Aggregator: What does Masterpiece Cakeshop portend?

Social conservatives continue poring over the Supreme Court’s Masterpiece Cakeshop decision to discern what it is:

  1. A punt, pure and simple. Only this and nothing more.
  2. A punt with deliberate hints of better things to come.
  3. A punt with deliberate hints of worse things to come.
  4. A punt with inadvertent hints of better things to come.
  5. A punt with inadvertent hints of worse things to come.
  6. Something else.

Herewith an aggregation, with more substance at the end.

  1. David French, attorney, both immediately and later in rebuttal of his less sanguine colleague. I don’t disagree with French lightly, but I’m quite skeptical of his second, third and fourth points in the second piece.
  2. Andrew McCarthy, that less sanguine colleague, who alone in this pack is okay with Justice Scalia’s rewriting of free exercise jurisprudence.
  3. Rod Dreher, stunned and grateful that we won, no matter how small.
  4. Erin Manning, who intuits some things so simple that only an intellectual (or a lawyer) could miss them (have we really expanded basic, fundamental human rights and needs to include wedding cake? Seriously?).
  5. Robert P. George, who discerns at least a clear principle that you don’t have to leave your religion at home when you go to work.
  6. Darel E. Paul (“Only profound naïveté can spin the majority decision as a victory for religious liberty.”).
  7. Hadley Arkes, who gives a law-savvy but essentially philosophical critique on the whole gang, the 7 as well as the 2, as relativists.

My favorite I’ve held back until now. R.R. Reno is no lawyer but has penetrated the tectonic shifts that may be taking place as “anti-discrimination” tries to grow in foreign soil as the putatively oppressed have now become elites engaged in punching down. (Caveat: Reno’s short article may be so allusive that it will “go over your head” if you haven’t been immersed in these issues for some time already. I can’t tell because I have been immersed, particularly since Chai Feldblum said that in almost every clash between gay rights and religious freedom, gay rights should win.)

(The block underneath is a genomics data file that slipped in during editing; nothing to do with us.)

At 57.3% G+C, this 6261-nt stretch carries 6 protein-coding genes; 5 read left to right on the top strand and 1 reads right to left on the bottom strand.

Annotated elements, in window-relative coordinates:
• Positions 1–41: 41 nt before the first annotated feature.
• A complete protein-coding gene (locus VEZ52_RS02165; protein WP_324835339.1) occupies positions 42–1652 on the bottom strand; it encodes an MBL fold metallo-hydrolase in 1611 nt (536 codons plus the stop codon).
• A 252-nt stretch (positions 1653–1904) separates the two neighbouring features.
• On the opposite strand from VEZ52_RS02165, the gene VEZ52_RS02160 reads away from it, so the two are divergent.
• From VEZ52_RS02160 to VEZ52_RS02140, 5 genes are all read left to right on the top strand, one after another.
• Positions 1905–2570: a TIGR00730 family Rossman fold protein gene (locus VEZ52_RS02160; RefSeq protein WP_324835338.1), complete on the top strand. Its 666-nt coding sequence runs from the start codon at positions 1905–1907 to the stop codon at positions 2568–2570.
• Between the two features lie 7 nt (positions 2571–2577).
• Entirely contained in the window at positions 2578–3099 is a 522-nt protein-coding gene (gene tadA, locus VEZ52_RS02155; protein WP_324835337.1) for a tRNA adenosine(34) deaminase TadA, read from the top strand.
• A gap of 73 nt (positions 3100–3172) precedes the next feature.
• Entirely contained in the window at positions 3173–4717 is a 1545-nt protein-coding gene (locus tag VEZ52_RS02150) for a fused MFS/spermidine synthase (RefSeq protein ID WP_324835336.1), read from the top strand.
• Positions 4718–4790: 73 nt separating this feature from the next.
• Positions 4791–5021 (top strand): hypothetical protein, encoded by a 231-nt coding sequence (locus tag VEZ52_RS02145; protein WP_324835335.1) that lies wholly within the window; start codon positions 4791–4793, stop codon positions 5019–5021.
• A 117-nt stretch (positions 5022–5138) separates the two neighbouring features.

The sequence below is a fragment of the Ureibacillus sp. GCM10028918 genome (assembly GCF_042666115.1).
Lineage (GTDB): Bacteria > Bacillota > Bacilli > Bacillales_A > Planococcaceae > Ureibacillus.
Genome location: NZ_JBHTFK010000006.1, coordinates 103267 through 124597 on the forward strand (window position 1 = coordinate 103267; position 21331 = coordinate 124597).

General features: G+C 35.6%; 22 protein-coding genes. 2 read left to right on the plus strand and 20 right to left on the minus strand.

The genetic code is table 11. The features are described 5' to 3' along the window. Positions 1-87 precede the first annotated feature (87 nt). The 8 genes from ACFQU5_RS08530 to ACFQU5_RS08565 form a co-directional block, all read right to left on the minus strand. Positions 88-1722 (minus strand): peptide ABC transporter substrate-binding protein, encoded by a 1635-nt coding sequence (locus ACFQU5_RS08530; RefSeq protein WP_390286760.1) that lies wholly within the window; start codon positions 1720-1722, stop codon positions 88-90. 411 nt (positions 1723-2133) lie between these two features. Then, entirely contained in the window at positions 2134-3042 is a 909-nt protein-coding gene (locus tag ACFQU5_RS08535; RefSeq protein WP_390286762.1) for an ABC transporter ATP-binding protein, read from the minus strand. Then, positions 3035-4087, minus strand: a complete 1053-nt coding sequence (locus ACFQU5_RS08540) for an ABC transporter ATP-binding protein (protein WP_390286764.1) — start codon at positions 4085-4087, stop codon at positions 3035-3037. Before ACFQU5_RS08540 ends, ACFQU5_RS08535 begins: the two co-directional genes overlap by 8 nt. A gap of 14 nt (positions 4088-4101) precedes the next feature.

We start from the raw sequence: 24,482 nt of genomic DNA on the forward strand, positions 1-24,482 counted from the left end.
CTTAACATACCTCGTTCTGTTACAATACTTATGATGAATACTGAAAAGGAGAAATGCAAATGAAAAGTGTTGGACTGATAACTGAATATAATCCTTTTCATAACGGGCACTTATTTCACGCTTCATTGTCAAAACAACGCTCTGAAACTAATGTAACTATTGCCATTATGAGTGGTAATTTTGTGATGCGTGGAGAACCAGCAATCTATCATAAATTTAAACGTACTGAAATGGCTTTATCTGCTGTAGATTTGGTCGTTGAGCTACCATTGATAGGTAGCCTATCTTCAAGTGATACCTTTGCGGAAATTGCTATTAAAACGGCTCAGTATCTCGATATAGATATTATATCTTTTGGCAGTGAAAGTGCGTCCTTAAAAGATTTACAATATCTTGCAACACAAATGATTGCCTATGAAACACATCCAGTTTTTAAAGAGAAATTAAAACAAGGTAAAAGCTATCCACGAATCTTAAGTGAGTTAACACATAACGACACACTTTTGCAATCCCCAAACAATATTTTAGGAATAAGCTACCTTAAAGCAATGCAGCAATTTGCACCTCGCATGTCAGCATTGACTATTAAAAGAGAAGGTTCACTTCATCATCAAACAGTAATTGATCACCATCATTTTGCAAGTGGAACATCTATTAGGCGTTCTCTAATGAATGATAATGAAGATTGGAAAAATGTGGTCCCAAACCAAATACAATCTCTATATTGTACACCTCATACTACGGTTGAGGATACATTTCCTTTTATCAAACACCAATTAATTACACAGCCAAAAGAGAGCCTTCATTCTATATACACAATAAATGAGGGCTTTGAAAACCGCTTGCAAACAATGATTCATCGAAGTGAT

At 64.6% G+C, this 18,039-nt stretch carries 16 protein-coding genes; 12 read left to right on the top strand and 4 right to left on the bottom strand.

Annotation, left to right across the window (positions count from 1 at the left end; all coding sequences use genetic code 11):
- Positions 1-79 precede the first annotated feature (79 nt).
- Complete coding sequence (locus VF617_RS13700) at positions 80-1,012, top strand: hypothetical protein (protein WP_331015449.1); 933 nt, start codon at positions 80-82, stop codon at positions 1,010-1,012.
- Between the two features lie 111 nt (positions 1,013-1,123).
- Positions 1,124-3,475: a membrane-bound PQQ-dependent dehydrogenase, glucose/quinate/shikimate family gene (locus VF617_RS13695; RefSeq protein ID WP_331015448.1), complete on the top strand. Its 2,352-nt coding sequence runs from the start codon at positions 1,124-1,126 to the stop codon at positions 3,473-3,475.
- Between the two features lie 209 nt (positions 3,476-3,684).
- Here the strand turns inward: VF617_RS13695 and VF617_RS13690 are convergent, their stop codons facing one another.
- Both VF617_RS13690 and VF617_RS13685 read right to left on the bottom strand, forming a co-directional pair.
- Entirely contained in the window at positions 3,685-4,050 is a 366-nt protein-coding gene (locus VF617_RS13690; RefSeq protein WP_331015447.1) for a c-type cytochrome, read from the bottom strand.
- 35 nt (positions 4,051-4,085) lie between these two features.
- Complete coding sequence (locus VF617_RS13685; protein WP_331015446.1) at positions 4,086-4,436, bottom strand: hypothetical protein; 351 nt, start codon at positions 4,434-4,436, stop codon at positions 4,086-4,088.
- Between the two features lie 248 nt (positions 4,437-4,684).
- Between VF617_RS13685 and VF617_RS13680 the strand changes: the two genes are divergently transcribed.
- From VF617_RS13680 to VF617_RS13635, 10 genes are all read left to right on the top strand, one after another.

And Marc Randazza, who I think is an irascible libertarian of some sort rather than a conservative, takes a scatological swipe at Jack Phillips but then correctly affirms that Phillips should have won on substantive grounds, with no dithering about petty anti-Christian Colorado Civil Rights Commissioners.

That was my preferred outcome, and one easily enough justified if we didn’t have Justices so tainted by knee-jerk progressivism that they refuse to acknowledge the reasonableness of the belief that a wedding cake symbolizes that a real wedding has occurred, a real marriage begun, and the one needn’t be a bigot to question that in the case of two men or two women “marrying.” Indeed, in Chestertonian terms, those justices are the real bigots:

Bigotry is an incapacity to conceive seriously the alternative to a proposition.

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Masterpiece Cakeshop

Some fairly preliminary thoughts on today’s Supreme Court decision.

Religious liberty advocates got the opinion they wanted. Unfortunately, it was a concurrence by Justice Thomas with Justice Gorsuch joining. More on that in a moment.

Justice Kennedy’s much narrower majority opinion is a disappointment not only because it’s not what my side (or the other) was hoping for but because it dodged the core issues with some hand-waving that I view as disingenuous.

The free speech aspect of this case is difficult, for few persons who have seen a beautiful wedding cake might have thought of its creation as an exercise of protected speech.

That’s uncommonly stupid even for Anthony Kennedy. Few people who watch a Irish ethnic pride parade in Boston, or people watching a lewd dance, or people watching flag-burning, or any number of other things, will think they’re watching exercises of free speech. So what?

One of the difficulties in this case is that the parties disagree as to the extent of the baker’s refusal to provide service.

It’s true that the parties disagreed, but their disagreement was about nuances that needn’t be resolved as the core issue was resolved. As justice Thomas points out in his concurrence, the Colorado Courts resolved that question sufficiently to permit a ringing decision on free speech grounds: